When we had moved, my mother-in-law pretty much told me that our kids should go to a private school. Since there was one close by we enrolled my daughter and then my son. In addition to renovating the 4,000 square foot house, the private school costs meant all our resources went to those two things and there was little else. When my daughter came home and told me that some girls told her she could not belong to their club I decided to take both kids out. I wanted them to have good self-confidence and feel part of the general student body and not like the poor kids on the block. Michael was always very patient (not I) so it was he who worked with the kids if they needed help with schoolwork. Michael has a great sense of humor and made learning more fun. Since we both worked at home our children were always closely supervised and watched. When they graduated from high school they were both offered a president’s Scholarship to the University of Louisville. My son ended up becoming a doctor and my daughter, after finishing her electrical engineering degree at UL, attended John’s Hopkins. She received her Ph.D. in Biomedical Engineering there.
I learned early on that numbers and bookkeeping weren’t Michael’s ‘thing.’ I started doing that as soon as I saw his system of throwing receipts in a box. I can say today that I am quite proficient at it.
At one point, my husband was asked to paint an important politician. He had an appointment to show the almost-finished portrait to its subject and carried the huge canvas to the man’s downtown office. Upon getting there, Michael found out that the gentleman and his wife had gone to lunch with business friends and forgotten about the appointment or just stood us up. We needed regular cash flow and who knows when the next opportunity would come up to show the painting and get approval so Michael caught up with the group and was asked to show the painting in the restaurant. He was told the mouth was too thin and that the gentleman looked “mean.” The politician’s wife came to Michaels rescue saying, “But that is how you look …” Michael came home humiliated and upset, telling me that the man, his wife, and entourage were coming to the house after they finished lunch. No one came by. We waited and waited. A couple of years later the same person asked Michael to do another portrait. The wife’s designer bought the frame.The portrait was presented to the man at his birthday party by his wife. He called us the next day and demanded, “Who told you to paint that painting?” That is when we started using contracts. Michael took on all sorts of commissions because we had to pay the bills.
One day Michael asked me if I could learn to gild frames with real gold leaf. Good artists had good frames. We bought a few such frames in the 90s, but the price was a killer and often good paintings sat around because we were not able to buy frames for them right away. That hampers cash flow. I bought a VHS tape and started working on metal leaf frames. By 1998 when I stopped teaching I knew how to gild. Michael is a fantastic designer and builder and knew how to carve wood without lessons. He plays with his grandfather’s old tools and electric gadgets. His grandfather was an electrical engineer and Michael spent a lot of time with him in his workshop when he was young. As other artists saw Michael’s frames I was asked if we would make frames for other people. I started making their frames. It became apparent very quickly that I needed help and so I hired a carver and trained a woman to gild. All of the work was done in my home in the basement and in the gilding room upstairs. It was all very expensive.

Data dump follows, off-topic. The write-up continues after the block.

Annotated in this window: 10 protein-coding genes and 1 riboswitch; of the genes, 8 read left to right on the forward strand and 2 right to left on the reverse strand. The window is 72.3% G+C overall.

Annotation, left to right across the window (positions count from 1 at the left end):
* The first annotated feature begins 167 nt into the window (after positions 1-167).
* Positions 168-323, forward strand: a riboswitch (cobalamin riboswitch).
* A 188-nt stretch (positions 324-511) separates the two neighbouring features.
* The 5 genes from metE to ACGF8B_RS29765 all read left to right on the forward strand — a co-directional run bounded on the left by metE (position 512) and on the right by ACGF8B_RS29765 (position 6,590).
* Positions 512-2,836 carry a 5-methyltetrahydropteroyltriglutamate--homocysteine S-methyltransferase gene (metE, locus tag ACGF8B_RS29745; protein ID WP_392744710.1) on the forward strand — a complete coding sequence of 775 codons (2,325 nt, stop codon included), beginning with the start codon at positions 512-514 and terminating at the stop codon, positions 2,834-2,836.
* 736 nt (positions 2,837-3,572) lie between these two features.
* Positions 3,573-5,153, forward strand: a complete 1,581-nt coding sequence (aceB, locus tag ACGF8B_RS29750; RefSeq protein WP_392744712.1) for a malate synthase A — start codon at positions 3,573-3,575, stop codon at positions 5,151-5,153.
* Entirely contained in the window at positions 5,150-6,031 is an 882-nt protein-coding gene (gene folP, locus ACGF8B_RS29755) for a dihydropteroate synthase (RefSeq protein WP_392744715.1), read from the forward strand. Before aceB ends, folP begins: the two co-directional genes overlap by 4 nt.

I followed the advice of a good friend and went to China with her son who was in the furniture business. He took me to a factory where he said the owner was honest. Since my kids were out of the house, we gambled and mortgaged our house to buy frames from there. When I look back now I think we were pretty reckless. Luckily it worked out and a whole new world opened up to me – adventures in China, aggravations, good product, batches that were deficient, difficult customers who pressured me to give them a deal, when I already was the best deal around. Too many aggravations made me decide to sell out and be done at age 61.
In addition to his many artistic talents, Michael loves classical music and knows a lot about the composers and the different movements. He loves history and architecture. Being around Mike never gets boring and I love working on projects together chatting about this or that.
Michael has done well for years now but there are always tight times and it is good to have some savings to go to. He has always come through, but I have been worrying from day one. Living from what your husband creates is very scary. Having to help out changed my life from being an artist to being a business person. Michael never has phases where he is not in the mood to paint or does not produce. He paints all day while I do all the other things that need to be done. I now also look forward to painting a bit and to restoring antique frames I once bought. I want to make another oriental rug and I have some other projects to look forward to. We have been organizing the house and are getting close to starting on a fun project or two together. We have some very old French frames that need restoring. We also have a French screen that needs re-gilding and Mike will paint panels for it.
Living with an artist makes for an interesting life, not an easy one. As we have gotten older we also realize that having to work hard together to make it, made for a better marriage.
To learn more about this author visit www.barbaracarterfineart.com
John Pototschnik says
Excellent and very interesting article, Barbara. Thank you. Best wishes to you and John Michael.
Suzie Greer Baker says
Thanks for this peek into your journey together – so far. It had some real laugh out loud moments and also helped me realize that those struggles are not unique!
Tom Watson OPA says
What a interesting and fun read, and to reveal that an artist’s career is anything but a straight line. At the time, the set backs and missed opportunities seem unfair and devastating sometimes, because of the expectations, hard work and planning. Like the painting process, it’s rarely easy, but doing what we love to do, is the reward that most people in their career, never fully experience. I suspect, both your abundant talents, dreams and determination is why it has worked. Congratulations on such a productive life together.
Tom Watson OPA